BIOGRAPHICAL AND CRITICAL SOURCES:

BOOKS

Encyclopedia of World Biography, Thomson Gale (Detroit, MI), 1998.

Feminist Writers, St. James Press (Detroit, MI), 1996.

Newsmakers 1997, Issue 4, Thomson Gale (Detroit, MI), 1997.

PERIODICALS

Atlantic, February, 1980, review of The Gnostic Gospels, p. 95.

Booklist, January 1, 1980, review of The Gnostic Gospels, p. 639; May 1, 2003, Ilene Cooper, review of Beyond Belief: The Secret Gospel of Thomas, p. 1556.

Books & Culture, November-December, 2003, Frederica Mathewes-Green, review of Beyond Belief, p. 22.

Books of the Times, January, 1980, review of The Gnostic Gospels, p. 20.

Catholic Insight, November, 2004, Leonard A. Kennedy, review of Beyond Belief, p. 44.

Catholic New Times, October 19, 2003, Gwen Nowak, review of Beyond Belief, p. 18.

Chicago Tribune, March 13, 1980, Christopher Stead, review of The Gnostic Gospels.

Christian Century, June 9, 1976, review of The Gnostic Paul: Gnostic Exegesis of the Pauline Letters, p. 78.

Christian Science Monitor, December 3, 1979, B. Cobbey Crisler, review of The Gnostic Gospels, p. B6; September 14, 1988, Thomas D'Evelyn, review of Adam, Eve, and the Serpent, p. 18.

Commonweal, November 9, 1979, Pheme Perkins, review of The Gnostic Gospels, p. 634.

Critic, February 15, 1980, review of The Gnostic Gospels, p. 2.

Kirkus Reviews, February 15, 2003, review of Beyond Belief, p. 290.

Library Journal, June 15, 1988, Cynthia Widmer, review of Adam, Eve, and the Serpent, p. 63; June 1, 1995, Sandra Collins, review of The Origin of Satan: The New Testament Origins of Christianity's Demonization of Jews, Pagans & Heretics, p. 123; April 1, 2003, Sandra Collins, review of Beyond Belief, p. 106.

Ms., April, 1980, Kenneth Pitchford, review of The Gnostic Gospels, p. 32.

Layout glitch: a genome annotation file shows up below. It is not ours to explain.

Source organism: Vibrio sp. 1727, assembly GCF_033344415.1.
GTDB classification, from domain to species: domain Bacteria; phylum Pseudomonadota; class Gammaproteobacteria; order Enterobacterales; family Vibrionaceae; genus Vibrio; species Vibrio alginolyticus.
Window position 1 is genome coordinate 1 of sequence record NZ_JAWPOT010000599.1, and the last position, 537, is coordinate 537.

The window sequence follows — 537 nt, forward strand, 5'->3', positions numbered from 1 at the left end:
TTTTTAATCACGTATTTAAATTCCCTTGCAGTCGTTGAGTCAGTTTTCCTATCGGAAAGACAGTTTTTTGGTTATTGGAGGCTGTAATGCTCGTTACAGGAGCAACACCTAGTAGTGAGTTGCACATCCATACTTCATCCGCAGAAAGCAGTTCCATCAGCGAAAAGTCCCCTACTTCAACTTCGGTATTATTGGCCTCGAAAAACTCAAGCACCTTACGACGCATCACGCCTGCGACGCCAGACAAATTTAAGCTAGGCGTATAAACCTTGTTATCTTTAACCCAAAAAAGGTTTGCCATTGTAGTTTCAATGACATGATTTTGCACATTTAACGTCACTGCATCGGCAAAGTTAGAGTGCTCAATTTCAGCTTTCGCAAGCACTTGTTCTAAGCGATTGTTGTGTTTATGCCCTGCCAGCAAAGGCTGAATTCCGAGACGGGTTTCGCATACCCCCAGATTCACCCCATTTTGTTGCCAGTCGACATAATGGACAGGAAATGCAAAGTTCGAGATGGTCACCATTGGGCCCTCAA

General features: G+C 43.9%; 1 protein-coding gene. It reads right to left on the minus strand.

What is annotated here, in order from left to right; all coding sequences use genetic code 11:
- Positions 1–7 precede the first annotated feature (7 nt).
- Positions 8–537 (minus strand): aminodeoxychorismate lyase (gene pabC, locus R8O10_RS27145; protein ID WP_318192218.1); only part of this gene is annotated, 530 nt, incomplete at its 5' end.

Nation, June 26, 1995, Mary Gordon, review of The Origin of Satan, pp. 931-933.

National Catholic Reporter, January 16, 2004, Chris Herlinger, "Scholar Stirs Controversy with Views on Early Christian Development," p. 9.

National Review, November 7, 1988, James Hitchcock, review of Adam, Eve, and the Serpent, pp. 63-65.

New Republic, July 10, 1995, Brent D. Shaw, review of The Origin of Stan, p. 30.

New Statesman & Society, April 20, 1990, Jenny Turner, review of Adam, Eve and the Serpent, p. 37.

New Yorker, January 21, 1980, review of The Gnostic Gospels, p. 95; April 3, 1995, David Remnick, review of The Origins of Satan, pp. 54-65.

New York Review of Books, June 30, 1988, W.H.C. Frend, review of Adam, Eve, and the Serpent, pp. 27-30.

New York Times, December 14, 1979, John Leonard, review of The Gnostic Gospels, p. C29; June 15, 1995, Michiko Kakutani, review of The Origin of Satan, p. C18.

New York Times Book Review, January 20, 1980, Raymond E. Brown, review of The Gnostic Gospels, p. 3; August 21, 1988, Robin Lane Fox, review of Adam, Eve, and the Serpent, pp. 15-16; June 18, 1995, Leslie Houlden, review of The Origin of Satan, pp. 9-10.

Publishers Weekly, October 15, 1979, review of The Gnostic Gospels, p. 58; July 31, 1995, Jenny Schuessler, "Elaine Pagels: No Sympathy for the Devil," interview with author, pp. 59-60; April 14, 2003, review of Beyond Belief, p. 64.

Spectator, March 15, 1980, review of The Gnostic Gospels, p. 18.

Times Literary Supplement, March 21, 1980, Henry Chadwick, review of The Gnostic Gospels, p. 309.

U.S. Catholic, September, 2003, "Matthew, Mark, Luke, and … Thomas?: The Editors Interview Elaine Pagels," p. 18.

Washington Post Book World, November 25, 1979, Harold Bloom, review of The Gnostic Gospels, p. 5.

Women's Review of Books, October, 2003, Lesley Hazleton, review of Beyond Belief, p. 16.

ONLINE

International Herald Tribune Online, http://www.iht.com/ (June 25, 2003), Frank Kermode, review of Beyond Belief.

Stanford Magazine Web site, http://www.stanfordalumni.org/magazine/ (February 6, 2004), Diane Rogers, "The Gospel Truth," profile of author.